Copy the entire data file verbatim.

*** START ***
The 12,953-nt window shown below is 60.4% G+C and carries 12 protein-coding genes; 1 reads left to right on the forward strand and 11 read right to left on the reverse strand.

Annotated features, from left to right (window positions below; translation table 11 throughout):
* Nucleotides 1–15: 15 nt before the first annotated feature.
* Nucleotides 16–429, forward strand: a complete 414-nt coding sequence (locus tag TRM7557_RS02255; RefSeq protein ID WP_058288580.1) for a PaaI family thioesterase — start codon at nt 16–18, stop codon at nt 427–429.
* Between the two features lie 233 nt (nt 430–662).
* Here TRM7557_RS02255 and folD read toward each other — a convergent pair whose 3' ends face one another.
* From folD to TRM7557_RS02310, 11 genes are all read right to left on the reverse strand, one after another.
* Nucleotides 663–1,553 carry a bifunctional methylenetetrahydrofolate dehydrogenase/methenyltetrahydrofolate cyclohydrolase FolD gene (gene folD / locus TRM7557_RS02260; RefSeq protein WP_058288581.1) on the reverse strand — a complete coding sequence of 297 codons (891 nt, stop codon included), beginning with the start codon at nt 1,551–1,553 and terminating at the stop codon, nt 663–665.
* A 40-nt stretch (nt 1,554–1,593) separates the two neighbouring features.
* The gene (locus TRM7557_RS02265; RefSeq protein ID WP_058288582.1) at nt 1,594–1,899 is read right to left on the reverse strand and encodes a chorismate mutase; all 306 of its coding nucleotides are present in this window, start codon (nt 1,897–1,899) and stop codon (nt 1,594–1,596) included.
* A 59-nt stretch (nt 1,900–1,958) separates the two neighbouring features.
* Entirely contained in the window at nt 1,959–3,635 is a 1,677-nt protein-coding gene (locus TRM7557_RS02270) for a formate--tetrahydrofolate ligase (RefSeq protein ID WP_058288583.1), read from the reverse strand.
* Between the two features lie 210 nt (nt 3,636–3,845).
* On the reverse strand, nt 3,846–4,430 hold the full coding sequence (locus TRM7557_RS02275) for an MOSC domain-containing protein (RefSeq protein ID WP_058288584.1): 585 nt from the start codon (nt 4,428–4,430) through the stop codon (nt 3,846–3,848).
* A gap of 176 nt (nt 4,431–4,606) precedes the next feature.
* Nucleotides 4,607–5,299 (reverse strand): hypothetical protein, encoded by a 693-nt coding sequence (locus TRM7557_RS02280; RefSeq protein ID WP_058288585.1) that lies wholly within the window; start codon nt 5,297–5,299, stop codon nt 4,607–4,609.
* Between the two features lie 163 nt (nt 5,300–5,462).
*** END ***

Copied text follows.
The 12,953-nt window shown below is 60.4% G+C and carries 12 protein-coding genes; 1 reads left to right on the forward strand and 11 read right to left on the reverse strand.

Annotated features, from left to right (window positions below; translation table 11 throughout):
* Nucleotides 1–15: 15 nt before the first annotated feature.
* Nucleotides 16–429, forward strand: a complete 414-nt coding sequence (locus tag TRM7557_RS02255; RefSeq protein ID WP_058288580.1) for a PaaI family thioesterase — start codon at nt 16–18, stop codon at nt 427–429.
* Between the two features lie 233 nt (nt 430–662).
* Here TRM7557_RS02255 and folD read toward each other — a convergent pair whose 3' ends face one another.
* From folD to TRM7557_RS02310, 11 genes are all read right to left on the reverse strand, one after another.
* Nucleotides 663–1,553 carry a bifunctional methylenetetrahydrofolate dehydrogenase/methenyltetrahydrofolate cyclohydrolase FolD gene (gene folD / locus TRM7557_RS02260; RefSeq protein WP_058288581.1) on the reverse strand — a complete coding sequence of 297 codons (891 nt, stop codon included), beginning with the start codon at nt 1,551–1,553 and terminating at the stop codon, nt 663–665.
* A 40-nt stretch (nt 1,554–1,593) separates the two neighbouring features.
* The gene (locus TRM7557_RS02265; RefSeq protein ID WP_058288582.1) at nt 1,594–1,899 is read right to left on the reverse strand and encodes a chorismate mutase; all 306 of its coding nucleotides are present in this window, start codon (nt 1,897–1,899) and stop codon (nt 1,594–1,596) included.
* A 59-nt stretch (nt 1,900–1,958) separates the two neighbouring features.
* Entirely contained in the window at nt 1,959–3,635 is a 1,677-nt protein-coding gene (locus TRM7557_RS02270) for a formate--tetrahydrofolate ligase (RefSeq protein ID WP_058288583.1), read from the reverse strand.
* Between the two features lie 210 nt (nt 3,636–3,845).
* On the reverse strand, nt 3,846–4,430 hold the full coding sequence (locus TRM7557_RS02275) for an MOSC domain-containing protein (RefSeq protein ID WP_058288584.1): 585 nt from the start codon (nt 4,428–4,430) through the stop codon (nt 3,846–3,848).
* A gap of 176 nt (nt 4,431–4,606) precedes the next feature.
* Nucleotides 4,607–5,299 (reverse strand): hypothetical protein, encoded by a 693-nt coding sequence (locus TRM7557_RS02280; RefSeq protein ID WP_058288585.1) that lies wholly within the window; start codon nt 5,297–5,299, stop codon nt 4,607–4,609.
* Between the two features lie 163 nt (nt 5,300–5,462).